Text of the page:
Alleged serial killings called hate crime
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This article was published 05/12/2022 (186 days ago), so information in it may no longer be current.
WINNIPEG — The executive director of the oldest and largest Indigenous women’s agency in the country says the recent case of an alleged serial killer in Winnipeg reveals the racism and misogyny that lurk throughout Canadian society.
Cora McGuire-Cyrette, executive director of the Ontario Native Women’s Association, told the Winnipeg Free Press Saturday that the disturbing allegations against Jeremy Skibicki, 35, show that the system is failing Indigenous women and girls in Canada.
“There are so many missing and murdered Indigenous women in this country that we don’t even know what the true number is. There are so many unresolved cases where we don’t have accountability. Indigenous women have a right to be safe,” McGuire-Cyrette said.
“What we’re seeing in Winnipeg is another example of racism and hate towards Indigenous women. Ignorance is no longer an excuse. This is systematic failure at the local and national levels. It is unacceptable.”
Skibicki has been charged with four counts of first-degree murder for the killings of Morgan Harris, 39, Rebecca Contois, 24, Marcedes Myran, 26, and an unidentified woman believed to be in her mid-20s.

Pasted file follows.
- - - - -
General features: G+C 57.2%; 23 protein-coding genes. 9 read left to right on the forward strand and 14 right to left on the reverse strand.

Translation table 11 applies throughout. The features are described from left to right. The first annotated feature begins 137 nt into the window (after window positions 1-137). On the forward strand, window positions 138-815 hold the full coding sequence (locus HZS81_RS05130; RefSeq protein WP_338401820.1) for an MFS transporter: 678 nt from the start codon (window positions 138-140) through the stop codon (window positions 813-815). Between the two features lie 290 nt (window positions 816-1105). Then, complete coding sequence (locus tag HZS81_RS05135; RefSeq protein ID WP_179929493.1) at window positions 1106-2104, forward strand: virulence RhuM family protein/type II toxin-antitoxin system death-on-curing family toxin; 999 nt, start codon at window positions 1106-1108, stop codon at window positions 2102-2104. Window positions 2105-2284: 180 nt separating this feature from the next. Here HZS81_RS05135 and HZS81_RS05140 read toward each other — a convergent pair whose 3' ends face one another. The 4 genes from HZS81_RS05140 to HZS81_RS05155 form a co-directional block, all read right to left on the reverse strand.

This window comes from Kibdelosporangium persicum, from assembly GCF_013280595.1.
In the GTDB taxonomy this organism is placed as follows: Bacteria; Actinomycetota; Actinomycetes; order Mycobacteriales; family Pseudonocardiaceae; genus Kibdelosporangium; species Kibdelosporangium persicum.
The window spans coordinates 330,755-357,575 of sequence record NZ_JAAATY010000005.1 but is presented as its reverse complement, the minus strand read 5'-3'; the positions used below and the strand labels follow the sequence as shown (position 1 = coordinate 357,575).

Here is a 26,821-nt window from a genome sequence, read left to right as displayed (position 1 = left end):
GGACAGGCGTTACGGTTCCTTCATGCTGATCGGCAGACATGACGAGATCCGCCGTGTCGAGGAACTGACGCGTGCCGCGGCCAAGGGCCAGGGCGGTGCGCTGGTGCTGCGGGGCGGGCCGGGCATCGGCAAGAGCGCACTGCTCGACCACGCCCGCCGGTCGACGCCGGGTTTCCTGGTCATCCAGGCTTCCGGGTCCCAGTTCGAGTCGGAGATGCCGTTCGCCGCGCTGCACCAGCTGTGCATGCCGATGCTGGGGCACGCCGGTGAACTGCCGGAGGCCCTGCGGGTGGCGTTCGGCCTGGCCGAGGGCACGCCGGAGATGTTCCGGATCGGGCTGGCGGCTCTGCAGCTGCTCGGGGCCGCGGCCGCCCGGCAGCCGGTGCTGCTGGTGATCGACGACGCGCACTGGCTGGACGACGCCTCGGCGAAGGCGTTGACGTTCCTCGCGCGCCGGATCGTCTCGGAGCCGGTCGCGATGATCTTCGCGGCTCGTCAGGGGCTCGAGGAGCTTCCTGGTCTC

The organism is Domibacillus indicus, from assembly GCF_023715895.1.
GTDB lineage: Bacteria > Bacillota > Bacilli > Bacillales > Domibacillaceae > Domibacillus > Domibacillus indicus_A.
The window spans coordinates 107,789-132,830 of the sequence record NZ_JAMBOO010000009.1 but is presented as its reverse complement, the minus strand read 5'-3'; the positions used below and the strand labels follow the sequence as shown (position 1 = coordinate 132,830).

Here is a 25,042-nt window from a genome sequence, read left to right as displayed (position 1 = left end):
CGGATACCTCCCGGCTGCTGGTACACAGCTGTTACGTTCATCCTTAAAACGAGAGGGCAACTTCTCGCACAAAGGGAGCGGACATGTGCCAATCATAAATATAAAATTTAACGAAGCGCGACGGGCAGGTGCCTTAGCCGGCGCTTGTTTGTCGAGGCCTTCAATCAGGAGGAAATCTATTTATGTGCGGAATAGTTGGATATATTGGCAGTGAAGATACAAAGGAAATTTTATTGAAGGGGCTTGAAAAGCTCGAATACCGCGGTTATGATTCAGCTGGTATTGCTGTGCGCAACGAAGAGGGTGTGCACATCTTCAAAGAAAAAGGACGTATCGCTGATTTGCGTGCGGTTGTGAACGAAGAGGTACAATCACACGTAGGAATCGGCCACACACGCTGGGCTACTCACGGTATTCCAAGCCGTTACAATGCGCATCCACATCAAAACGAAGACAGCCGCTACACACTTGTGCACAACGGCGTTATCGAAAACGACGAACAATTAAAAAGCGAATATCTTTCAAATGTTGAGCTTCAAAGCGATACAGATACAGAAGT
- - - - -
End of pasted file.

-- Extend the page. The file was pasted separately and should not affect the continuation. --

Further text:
The allegations against him have not been proven in court, and his lawyer has indicated Skibicki intends to plead not guilty.
Winnipeg police Chief Danny Smyth said investigators were not certain of Skibicki’s alleged motive, but McGuire-Cyrette said that a review of the accused killer’s social media accounts, as well as the fact that all the known victims are Indigenous, suggests it was hate-related.
A Free Press review of one of Skibicki’s social media accounts showed that he’d posted far-right and anti-Semitic content.
“When you’re looking at his Facebook and his social media imprint, it shows very violent content, misogynistic content, as well as white supremacist material. All four of his currently known victims are Indigenous women,” McGuire-Cyrette said.
“We urge the police to look further into other potential victims, and we feel as his this is a case that should be designated as a hate crime.”
This week, the Winnipeg Police Service said it believes three of the bodies that have yet to be found are located in the same landfill where an earlier victim was discovered. However, Smyth said the force lacked the resources to do a search.
McGuire-Cyrette said the decision to leave those bodies in a landfill is beyond enraging.
“The level of disrespect, the lack of accountability within the police system, when it comes to Indigenous women, normalizes this violence against us. When people talk about systemic racism, the underpinning of that is violence against Indigenous women,” she said.
“How utterly disrespectful to those women, the families, and the community, to state that publicly. Everyone should be outraged at this. The WPS needs to be held accountable and do their jobs, which is investigate and find remains.”
McGuire-Cyrette said it is time for Canada to have a serious, transparent conversation about the levels of violence against Indigenous women and girls, adding that society needs to devote more funding and resources towards prevention.
“We stand in unity with the families in Winnipeg who are grieving the loss of their loved ones, and those who continue to search for their missing loved ones and who are still waiting for accountability,” McGuire-Cyrette said.
» Winnipeg Free Press